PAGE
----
T he Migdal HaEmek headquarters of Ceremonie Tea is very far, both geographically and aesthetically, from the picturesque tea plantations of the Far East. Instead, the company is located in a rather uninspiring warehouse in an industrial park in the Jezreel Valley.

But as soon as you walk in the door, you may as well be in the tea fields of India or China. From every direction, sacks of aromatic teas attack the senses with the whispers of bergamot, sage, nutmeg, and cardamom — the fragrances of history, comfort, and tradition.

For the past four years, ever since Elli and Efrat Schorr took over the Ceremonie Tea company, they have, Efrat admits, lived, eaten, and dreamed (and presumably, drunk) tea, tea, tea. Yet they both came from a life very far from the world of tea trading. The Schorrs both grew up in observant Zionist homes in Silver Spring, Maryland. They were even classmates in the same grade — in the same Jewish day school.

The couple were married in 1995, and Elli trained as a lawyer while Efrat studied developmental psychology. So how did a lawyer and a developmental psychologist end up running a gourmet tea business?

“It’s a funny story,” says Efrat, sitting at a table in the tastefully appointed Ceremonie Tea office, where tea boxes line the shelves. “We made aliyah in 2005, and in 2012 we decided to try something new, to go into business together.” Originally, the Schorrs considered going into the coffee business. They both enjoyed coffee, and the product has the benefit of growing in remote, exotic places, the kind one might want to visit. “Kind of arbitrary, but a good motivation,” Efrat admits.

On the way, the Schorrs met the Cohen brothers, who had founded Ceremonie Tea in 2003. One thing led to another, and the Schorrs ended partnering with the Cohens until, a year later, the brothers decided they wanted out, leaving the Schorrs in charge of a business with which they found themselves increasingly falling in love.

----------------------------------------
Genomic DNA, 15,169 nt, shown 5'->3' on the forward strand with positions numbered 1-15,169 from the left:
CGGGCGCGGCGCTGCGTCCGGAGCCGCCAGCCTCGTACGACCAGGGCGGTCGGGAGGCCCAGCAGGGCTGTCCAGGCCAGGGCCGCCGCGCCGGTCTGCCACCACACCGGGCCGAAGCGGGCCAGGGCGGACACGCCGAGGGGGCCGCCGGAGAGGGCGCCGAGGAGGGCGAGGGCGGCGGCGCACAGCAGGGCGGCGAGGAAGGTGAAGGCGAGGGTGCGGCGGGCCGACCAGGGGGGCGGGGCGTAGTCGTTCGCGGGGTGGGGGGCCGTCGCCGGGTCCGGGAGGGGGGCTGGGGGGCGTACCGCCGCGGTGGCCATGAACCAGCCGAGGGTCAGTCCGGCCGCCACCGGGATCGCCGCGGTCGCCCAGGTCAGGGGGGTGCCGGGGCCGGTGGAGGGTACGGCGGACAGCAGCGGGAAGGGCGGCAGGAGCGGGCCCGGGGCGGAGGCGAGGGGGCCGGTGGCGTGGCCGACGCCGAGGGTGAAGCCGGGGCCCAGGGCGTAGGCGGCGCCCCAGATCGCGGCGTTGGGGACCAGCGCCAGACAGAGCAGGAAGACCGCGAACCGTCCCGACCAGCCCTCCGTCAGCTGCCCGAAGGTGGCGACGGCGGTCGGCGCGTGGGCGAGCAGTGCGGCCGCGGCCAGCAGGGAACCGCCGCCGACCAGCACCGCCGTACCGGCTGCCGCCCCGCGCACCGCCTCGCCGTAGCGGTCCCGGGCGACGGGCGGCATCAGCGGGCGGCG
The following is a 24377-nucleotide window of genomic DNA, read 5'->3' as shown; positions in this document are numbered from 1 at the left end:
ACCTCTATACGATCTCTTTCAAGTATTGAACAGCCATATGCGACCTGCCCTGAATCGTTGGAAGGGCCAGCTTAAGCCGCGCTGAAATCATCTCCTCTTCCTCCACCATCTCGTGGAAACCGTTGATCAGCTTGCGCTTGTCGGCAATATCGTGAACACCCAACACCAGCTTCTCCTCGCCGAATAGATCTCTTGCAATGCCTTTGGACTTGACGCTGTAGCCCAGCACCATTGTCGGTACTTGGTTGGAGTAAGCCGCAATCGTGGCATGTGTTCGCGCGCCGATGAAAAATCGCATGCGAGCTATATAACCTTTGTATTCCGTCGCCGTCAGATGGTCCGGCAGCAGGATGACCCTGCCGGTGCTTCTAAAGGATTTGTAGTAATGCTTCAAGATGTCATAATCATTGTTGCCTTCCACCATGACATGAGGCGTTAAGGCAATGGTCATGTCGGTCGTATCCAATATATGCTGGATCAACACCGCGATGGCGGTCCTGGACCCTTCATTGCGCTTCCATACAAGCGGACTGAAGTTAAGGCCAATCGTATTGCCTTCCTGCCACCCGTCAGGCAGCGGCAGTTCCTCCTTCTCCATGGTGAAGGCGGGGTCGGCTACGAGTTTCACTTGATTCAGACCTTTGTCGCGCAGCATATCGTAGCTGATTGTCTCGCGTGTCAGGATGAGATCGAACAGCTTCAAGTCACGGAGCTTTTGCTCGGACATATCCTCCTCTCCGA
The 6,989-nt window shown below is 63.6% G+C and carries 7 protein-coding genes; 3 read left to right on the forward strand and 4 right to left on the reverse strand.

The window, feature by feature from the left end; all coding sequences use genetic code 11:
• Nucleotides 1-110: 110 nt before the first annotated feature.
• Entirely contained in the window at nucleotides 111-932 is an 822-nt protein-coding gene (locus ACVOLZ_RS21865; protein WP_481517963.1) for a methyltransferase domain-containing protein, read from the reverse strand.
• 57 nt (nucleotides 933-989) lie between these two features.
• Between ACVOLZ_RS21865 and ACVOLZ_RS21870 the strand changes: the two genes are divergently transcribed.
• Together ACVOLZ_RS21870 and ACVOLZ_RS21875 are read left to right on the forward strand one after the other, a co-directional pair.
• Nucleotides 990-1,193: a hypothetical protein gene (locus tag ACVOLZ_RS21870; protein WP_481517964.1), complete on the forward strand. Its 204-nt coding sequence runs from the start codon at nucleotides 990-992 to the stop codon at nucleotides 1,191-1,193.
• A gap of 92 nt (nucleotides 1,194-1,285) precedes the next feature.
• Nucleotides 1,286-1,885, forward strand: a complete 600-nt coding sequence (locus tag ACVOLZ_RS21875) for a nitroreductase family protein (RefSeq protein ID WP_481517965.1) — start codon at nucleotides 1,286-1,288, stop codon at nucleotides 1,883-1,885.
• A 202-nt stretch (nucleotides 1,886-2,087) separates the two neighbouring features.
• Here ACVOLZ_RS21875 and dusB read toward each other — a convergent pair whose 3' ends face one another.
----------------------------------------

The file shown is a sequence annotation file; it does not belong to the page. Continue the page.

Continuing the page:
“We really identify with the meaning of tea — slowing down, relaxing by yourself, or with friends or family,” Efrat says.

Business wasn’t easy for the Schorrs in the beginning. For one thing, they had no previous knowledge of the tea trade. “It was a real experience in sounding stupid,” Efrat admits. “But we have learned so much on the job. There is an incredibly supportive and generous attitude in the tea trade — unusual in business.”

To learn the ropes, the Schorrs made contact with the owners of the tea plantations — known as tea gardens in the trade — in the Far East, as well as with tea experts across the globe. “We learned so much from both owners and experts,” Efrat says. “Professionals shared teas, blends, and knowhow. And we’ve tried to pass on that generous attitude, helping others new to the business whenever we can.” (Excerpted from Mishpacha, Issue 676)